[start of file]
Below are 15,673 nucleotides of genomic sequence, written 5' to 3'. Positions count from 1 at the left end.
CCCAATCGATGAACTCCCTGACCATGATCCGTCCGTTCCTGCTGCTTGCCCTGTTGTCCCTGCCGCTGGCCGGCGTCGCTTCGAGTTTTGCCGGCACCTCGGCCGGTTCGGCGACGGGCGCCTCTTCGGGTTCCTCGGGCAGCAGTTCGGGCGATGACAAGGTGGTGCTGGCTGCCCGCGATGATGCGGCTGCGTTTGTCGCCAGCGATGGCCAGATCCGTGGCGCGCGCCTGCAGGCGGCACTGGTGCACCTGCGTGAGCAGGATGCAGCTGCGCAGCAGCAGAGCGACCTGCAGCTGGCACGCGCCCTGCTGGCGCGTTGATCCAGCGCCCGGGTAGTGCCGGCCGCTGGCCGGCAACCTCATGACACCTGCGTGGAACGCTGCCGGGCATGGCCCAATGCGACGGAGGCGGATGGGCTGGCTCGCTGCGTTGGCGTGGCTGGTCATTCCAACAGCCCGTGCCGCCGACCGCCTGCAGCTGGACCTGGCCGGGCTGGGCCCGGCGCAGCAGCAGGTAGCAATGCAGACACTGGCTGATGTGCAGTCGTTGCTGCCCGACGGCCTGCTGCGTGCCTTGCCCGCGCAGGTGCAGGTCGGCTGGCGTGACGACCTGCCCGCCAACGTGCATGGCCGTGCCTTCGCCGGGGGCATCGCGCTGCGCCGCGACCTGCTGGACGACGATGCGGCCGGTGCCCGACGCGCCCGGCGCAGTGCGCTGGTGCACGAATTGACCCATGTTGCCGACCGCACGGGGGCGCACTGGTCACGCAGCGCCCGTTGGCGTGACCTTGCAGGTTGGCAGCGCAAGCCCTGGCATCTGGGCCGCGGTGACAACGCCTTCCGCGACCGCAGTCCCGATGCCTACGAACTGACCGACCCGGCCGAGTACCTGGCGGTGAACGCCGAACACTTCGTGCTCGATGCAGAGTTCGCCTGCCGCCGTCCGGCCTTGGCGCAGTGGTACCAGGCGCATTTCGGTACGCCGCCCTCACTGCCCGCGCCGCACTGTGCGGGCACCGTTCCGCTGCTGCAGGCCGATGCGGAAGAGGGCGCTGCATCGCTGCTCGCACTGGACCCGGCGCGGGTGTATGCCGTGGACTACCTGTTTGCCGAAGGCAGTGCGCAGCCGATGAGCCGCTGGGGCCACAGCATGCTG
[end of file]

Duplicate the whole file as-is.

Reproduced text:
Below are 15,673 nucleotides of genomic sequence, written 5' to 3'. Positions count from 1 at the left end.
CCCAATCGATGAACTCCCTGACCATGATCCGTCCGTTCCTGCTGCTTGCCCTGTTGTCCCTGCCGCTGGCCGGCGTCGCTTCGAGTTTTGCCGGCACCTCGGCCGGTTCGGCGACGGGCGCCTCTTCGGGTTCCTCGGGCAGCAGTTCGGGCGATGACAAGGTGGTGCTGGCTGCCCGCGATGATGCGGCTGCGTTTGTCGCCAGCGATGGCCAGATCCGTGGCGCGCGCCTGCAGGCGGCACTGGTGCACCTGCGTGAGCAGGATGCAGCTGCGCAGCAGCAGAGCGACCTGCAGCTGGCACGCGCCCTGCTGGCGCGTTGATCCAGCGCCCGGGTAGTGCCGGCCGCTGGCCGGCAACCTCATGACACCTGCGTGGAACGCTGCCGGGCATGGCCCAATGCGACGGAGGCGGATGGGCTGGCTCGCTGCGTTGGCGTGGCTGGTCATTCCAACAGCCCGTGCCGCCGACCGCCTGCAGCTGGACCTGGCCGGGCTGGGCCCGGCGCAGCAGCAGGTAGCAATGCAGACACTGGCTGATGTGCAGTCGTTGCTGCCCGACGGCCTGCTGCGTGCCTTGCCCGCGCAGGTGCAGGTCGGCTGGCGTGACGACCTGCCCGCCAACGTGCATGGCCGTGCCTTCGCCGGGGGCATCGCGCTGCGCCGCGACCTGCTGGACGACGATGCGGCCGGTGCCCGACGCGCCCGGCGCAGTGCGCTGGTGCACGAATTGACCCATGTTGCCGACCGCACGGGGGCGCACTGGTCACGCAGCGCCCGTTGGCGTGACCTTGCAGGTTGGCAGCGCAAGCCCTGGCATCTGGGCCGCGGTGACAACGCCTTCCGCGACCGCAGTCCCGATGCCTACGAACTGACCGACCCGGCCGAGTACCTGGCGGTGAACGCCGAACACTTCGTGCTCGATGCAGAGTTCGCCTGCCGCCGTCCGGCCTTGGCGCAGTGGTACCAGGCGCATTTCGGTACGCCGCCCTCACTGCCCGCGCCGCACTGTGCGGGCACCGTTCCGCTGCTGCAGGCCGATGCGGAAGAGGGCGCTGCATCGCTGCTCGCACTGGACCCGGCGCGGGTGTATGCCGTGGACTACCTGTTTGCCGAAGGCAGTGCGCAGCCGATGAGCCGCTGGGGCCACAGCATGCTG